When it comes to dental appliances, night guards are similar to retainers in popularity. Yet, there are so many misconceptions about these little tools that make it confusing for those who might want to use them.
Night guards are often mistaken for sports mouthguards, TMJ stabilizers, and even retainers. But they have a duty unique to all of those other oral devices. (For more about the differences in these appliances, check out this article by JS Dental Lab.)
So what exactly is a night guard, and what does it do? The answers to those and other commonly asked questions are covered here.
1. What is — and Isn’t — a Night Guard Used For?
Let’s say you’re concerned because you think one of your teeth is getting a little crooked, and you want to push it back in place. You wouldn’t use a night guard for that.
Or you’re heading out to play a contact sport, and you want to protect your teeth from potential damage. That’s not the purpose of a night guard, either.
Bruxism and Night Guards
Night guards — when appropriately fitted — don’t shift your teeth. They can’t keep them safe if you’re knocked in the face by a projectile, whether a ball or a person. What they are designed to do is to keep your upper and lower teeth from touching while you’re sleeping and grinding together.
This behavior, bruxism, occurs in almost one in ten adults and many children. It’s characterized by jaw clenching and teeth grinding, which causes your jaw muscles to overwork and damages tooth enamel. Over time, this leads to problems like headaches, facial pain, TMJ (temporomandibular joint) issues, and other serious conditions.
A night guard is made from food-grade materials that prevent the jaw from gaining traction. Your muscles get to relax overnight, and everything connected gets a much-needed reprieve to heal.
2. What About Using a Night Guard For My TMJ?
TMJ and bruxism are often interlinked, partly because one can lead to the other and partly because the symptoms often overlap.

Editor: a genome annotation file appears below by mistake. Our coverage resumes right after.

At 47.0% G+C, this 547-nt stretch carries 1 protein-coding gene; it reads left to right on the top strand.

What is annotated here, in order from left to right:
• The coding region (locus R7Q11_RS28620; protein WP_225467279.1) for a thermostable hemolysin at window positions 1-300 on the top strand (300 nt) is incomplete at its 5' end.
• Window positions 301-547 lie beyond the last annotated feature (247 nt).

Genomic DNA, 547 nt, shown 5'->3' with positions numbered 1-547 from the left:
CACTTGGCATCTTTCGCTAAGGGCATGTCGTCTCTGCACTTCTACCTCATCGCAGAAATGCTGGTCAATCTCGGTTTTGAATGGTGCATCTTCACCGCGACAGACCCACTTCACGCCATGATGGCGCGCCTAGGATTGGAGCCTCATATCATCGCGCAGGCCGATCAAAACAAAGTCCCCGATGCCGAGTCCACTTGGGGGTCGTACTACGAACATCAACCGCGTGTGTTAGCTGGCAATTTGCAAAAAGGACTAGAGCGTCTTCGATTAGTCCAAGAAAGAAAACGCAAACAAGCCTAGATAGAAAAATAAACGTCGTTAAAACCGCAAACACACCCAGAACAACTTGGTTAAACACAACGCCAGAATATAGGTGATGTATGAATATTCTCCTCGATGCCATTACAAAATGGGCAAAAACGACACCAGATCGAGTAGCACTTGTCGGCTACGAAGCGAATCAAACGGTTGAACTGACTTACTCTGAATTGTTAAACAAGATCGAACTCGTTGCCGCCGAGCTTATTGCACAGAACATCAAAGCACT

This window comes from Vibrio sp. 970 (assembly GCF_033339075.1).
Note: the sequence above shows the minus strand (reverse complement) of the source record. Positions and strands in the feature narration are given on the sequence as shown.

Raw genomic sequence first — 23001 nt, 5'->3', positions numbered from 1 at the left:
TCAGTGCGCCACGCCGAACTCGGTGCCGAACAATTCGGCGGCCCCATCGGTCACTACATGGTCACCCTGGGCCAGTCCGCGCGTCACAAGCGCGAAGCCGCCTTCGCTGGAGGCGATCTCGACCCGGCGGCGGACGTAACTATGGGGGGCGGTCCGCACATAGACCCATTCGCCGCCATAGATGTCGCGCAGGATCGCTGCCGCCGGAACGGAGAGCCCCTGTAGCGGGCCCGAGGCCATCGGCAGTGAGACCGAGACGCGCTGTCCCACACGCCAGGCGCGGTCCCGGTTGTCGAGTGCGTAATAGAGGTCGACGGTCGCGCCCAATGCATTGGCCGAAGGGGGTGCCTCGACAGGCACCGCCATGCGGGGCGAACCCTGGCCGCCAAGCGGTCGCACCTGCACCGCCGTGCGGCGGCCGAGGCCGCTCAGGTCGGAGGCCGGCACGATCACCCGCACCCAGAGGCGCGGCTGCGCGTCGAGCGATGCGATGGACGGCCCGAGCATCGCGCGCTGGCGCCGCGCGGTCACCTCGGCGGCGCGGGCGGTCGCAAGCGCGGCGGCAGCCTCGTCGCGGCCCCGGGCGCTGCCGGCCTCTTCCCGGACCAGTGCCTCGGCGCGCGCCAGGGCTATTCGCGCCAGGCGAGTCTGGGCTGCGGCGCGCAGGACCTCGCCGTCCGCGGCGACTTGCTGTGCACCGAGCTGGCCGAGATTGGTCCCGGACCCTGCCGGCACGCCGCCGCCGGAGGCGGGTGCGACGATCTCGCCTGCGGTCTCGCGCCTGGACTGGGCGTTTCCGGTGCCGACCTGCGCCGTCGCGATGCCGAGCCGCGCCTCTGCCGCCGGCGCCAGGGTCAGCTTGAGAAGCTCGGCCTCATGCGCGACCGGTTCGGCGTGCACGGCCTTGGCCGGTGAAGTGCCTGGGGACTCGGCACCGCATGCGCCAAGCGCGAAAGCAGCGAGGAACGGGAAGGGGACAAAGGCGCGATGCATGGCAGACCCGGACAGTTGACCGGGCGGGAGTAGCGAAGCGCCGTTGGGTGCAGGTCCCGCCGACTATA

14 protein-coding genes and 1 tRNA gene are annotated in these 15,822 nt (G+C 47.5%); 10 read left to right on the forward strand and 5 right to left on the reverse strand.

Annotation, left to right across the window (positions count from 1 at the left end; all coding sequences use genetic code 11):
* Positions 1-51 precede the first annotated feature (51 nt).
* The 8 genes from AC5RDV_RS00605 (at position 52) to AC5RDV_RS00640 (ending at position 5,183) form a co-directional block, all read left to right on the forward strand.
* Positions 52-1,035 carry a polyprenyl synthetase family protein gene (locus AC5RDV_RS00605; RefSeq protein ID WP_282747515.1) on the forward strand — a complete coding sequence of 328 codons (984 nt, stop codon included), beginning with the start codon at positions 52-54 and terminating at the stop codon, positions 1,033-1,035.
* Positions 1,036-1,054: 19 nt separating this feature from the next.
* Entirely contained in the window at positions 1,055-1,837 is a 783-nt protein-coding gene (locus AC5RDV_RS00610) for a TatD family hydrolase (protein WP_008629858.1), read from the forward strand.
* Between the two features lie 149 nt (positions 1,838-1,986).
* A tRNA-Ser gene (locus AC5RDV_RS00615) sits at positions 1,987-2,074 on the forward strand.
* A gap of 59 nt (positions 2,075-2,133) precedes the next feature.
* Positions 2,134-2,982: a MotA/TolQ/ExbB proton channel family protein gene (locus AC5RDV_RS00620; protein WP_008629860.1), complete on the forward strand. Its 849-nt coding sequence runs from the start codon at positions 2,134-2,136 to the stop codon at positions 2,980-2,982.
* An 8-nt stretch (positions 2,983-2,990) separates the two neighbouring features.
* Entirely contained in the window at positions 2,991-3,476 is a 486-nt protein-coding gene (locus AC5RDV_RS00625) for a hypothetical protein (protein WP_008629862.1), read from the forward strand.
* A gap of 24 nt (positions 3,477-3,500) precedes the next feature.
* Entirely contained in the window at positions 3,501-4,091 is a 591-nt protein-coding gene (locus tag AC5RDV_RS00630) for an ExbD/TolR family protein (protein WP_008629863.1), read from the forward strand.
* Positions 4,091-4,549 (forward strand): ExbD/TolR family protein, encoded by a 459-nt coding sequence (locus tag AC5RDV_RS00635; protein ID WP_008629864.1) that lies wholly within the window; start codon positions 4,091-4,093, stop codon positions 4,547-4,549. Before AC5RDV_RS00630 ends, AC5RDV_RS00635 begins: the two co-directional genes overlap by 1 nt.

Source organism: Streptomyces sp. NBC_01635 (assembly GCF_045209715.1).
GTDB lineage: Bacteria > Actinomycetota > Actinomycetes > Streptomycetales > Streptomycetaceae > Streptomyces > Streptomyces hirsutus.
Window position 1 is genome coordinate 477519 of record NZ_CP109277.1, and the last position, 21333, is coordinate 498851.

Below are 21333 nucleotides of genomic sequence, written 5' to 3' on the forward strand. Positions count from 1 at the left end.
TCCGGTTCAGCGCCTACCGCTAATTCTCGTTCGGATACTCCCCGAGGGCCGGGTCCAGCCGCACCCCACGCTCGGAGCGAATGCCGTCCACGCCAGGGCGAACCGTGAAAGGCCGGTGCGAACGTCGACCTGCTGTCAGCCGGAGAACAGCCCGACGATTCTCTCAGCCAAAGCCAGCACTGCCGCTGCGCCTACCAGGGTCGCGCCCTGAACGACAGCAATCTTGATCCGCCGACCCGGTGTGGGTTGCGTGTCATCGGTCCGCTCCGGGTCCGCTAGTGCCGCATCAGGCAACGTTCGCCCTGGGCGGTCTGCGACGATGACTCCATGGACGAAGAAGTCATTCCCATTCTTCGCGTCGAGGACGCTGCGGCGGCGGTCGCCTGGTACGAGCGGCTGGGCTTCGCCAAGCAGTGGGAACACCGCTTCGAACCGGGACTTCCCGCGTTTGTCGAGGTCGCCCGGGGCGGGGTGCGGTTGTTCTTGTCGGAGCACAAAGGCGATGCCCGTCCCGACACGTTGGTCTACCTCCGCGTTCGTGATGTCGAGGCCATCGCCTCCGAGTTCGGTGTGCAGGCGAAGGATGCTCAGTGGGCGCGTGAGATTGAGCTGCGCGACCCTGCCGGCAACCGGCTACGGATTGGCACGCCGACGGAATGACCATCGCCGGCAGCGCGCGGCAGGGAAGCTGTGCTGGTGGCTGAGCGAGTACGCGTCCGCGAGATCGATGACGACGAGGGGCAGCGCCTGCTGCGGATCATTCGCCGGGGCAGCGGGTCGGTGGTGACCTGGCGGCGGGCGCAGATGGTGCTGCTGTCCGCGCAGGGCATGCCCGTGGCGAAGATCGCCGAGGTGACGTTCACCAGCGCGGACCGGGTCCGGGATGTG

Your temporomandibular joint is a tiny, delicate body part responsible for heavy-duty lifting. Any time your jaw moves, your TMJ is moving. When you brux, this little part is under severe stress. Damage to the TMJ leads to TMDs — temporomandibular joint disorders. There are many kinds of these conditions, each with unique symptoms and onsets.
But an inflamed TMJ doesn’t necessarily mean you have a disorder. It could be a temporary condition caused by too much stress on your joint, which can be helped with a night guard. So, if your jaw has just begun to show discomfort, wearing this device might be all you need to fix the symptoms.
However, if there’s a serious derangement or displacement, you’ll need a TMJ specialist to stabilize and reposition the joint. In those situations, wearing a night guard improperly can add stress to the joint and worsen your symptoms.
3. How Do I Know if I Need a Night Guard?
Trying to self-prescribe the perfect solution to your conditions can be challenging. It’s much easier if your dentist told you there’s obvious wear-and-tear and signs of bruxing and suggested a night guard.
But if you’re trying to avoid that step, you can ask yourself a few questions to try to decide if a night guard is a wise idea, like:
- Am I waking up with headaches frequently?
- Is there discomfort in my neck, shoulders, jaw, or face (or all of them)?
- Do I have increased sensitivity in my teeth lately?
- Am I getting plenty of sleep, but I still feel tired all the time?
- Is there something stressful going on in my life?
If most or all of those answers are yes, you could be bruxing without realizing it. If you have no serious dental issues, sleep apnea, or TMDs, a well-made night guard may solve your symptoms.
4. Why Do I Need a Custom Night Guard?
We’ll cut straight to the chase here. The quickest, cheapest path to a night guard is over-the-counter at your local drugstore. There, you’ll find one-size-fits-all ready-made appliances and boil-and-bite options that you can mold to your bite within minutes.
But the downside to these cheap-and-easy fixes is that the appliances aren’t designed to fit your mouth. Even the boil-and-bite devices don’t cover all the nooks and crannies special to you.
Because of the off-fit, wearing these night guards can make your problems worse, stimulating your jaw to grind instead of relaxing. A custom-made, high-quality guard slides over each minor gap or crack in your teeth, letting your jaws rest evenly as they’re supposed to.
Cheaper materials are easier to grind through, too. Rather than replacing a store-bought night guard every few weeks or months, investing in a well-designed appliance that will last years is more cost-effective.
Night guards may look like other oral appliances, but they have a special job. If you’re a bruxer or your TMJ problems might be helped with these little appliances, be sure to use a custom-made device designed for your teeth. You should notice a difference in your symptoms quickly with consistent use!